Many Atlanta mothers returning to work after giving birth want to continue
breastfeeding at-work but wonder about finding the time to pump on the job and if they have
any rights to do so.
In an effort to encourage breast-feeding and protect women who want to
take time out to pump or breastfeed, the Department of Labor recently
enacted the “Break Time for Nursing Mothers” law requiring certain employers provide time out for breastfeeding.
Many states also have laws providing breastfeeding rights at work.
While the DOL is working on fine-tuning the guidelines surrounding this
regulation, a few important rules exist.
First, the law requires that companies with at least 50 employees must
provide a “reasonable time and space” – not a bathroom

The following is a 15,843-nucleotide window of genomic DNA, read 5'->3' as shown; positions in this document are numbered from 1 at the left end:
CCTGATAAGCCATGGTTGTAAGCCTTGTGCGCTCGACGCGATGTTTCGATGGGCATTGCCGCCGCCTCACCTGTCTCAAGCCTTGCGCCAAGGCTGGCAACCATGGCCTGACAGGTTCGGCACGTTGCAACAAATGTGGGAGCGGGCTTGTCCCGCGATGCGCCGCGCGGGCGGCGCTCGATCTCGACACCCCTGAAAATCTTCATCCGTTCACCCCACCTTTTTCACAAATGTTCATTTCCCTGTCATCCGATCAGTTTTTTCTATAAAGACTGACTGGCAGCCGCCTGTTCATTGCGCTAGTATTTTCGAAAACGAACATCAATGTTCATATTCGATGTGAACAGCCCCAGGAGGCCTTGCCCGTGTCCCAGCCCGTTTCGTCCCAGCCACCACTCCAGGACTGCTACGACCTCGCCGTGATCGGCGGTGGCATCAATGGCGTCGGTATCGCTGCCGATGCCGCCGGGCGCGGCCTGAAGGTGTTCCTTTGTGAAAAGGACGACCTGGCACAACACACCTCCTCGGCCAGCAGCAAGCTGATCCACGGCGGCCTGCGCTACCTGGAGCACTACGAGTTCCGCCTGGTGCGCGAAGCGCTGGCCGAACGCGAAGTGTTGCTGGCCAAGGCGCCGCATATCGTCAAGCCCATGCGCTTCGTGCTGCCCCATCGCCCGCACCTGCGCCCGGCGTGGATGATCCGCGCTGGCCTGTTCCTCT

– to pump milk until the baby is a year old.
The DOL has requested comments from interested parties to determine how
much time is reasonable and what the space should look like.
Also, the breastfeeding law was passed as an amendment to the
Fair Labor Standards Act (FLSA). As a result, anyone covered by the FLSA is covered by this law.
This means that the government is serious about protecting a woman’s
right to breastfeed.
Nancy Leppink, the acting deputy administrator of the Labor Department’s
Wage and Hour Division is hopeful that all employees will soon be covered
by this law. The law comes at a time of heightened awareness about the
health benefits of breast-feeding. In fact, the U.S. Surgeon General recently
issued a “Call to Action to Support Breastfeeding” urging
all employers to “work toward high quality lactation support programs.”
If you have any questions or are a nursing mother returning to work and
have been denied the time or space to breast feed or pump, contact one
of our dedicated
Atlanta employee’s rights attorneys The Buckley Law Firm, LLC. We have years of experience ensuring employees
are treated fairly and justly at work.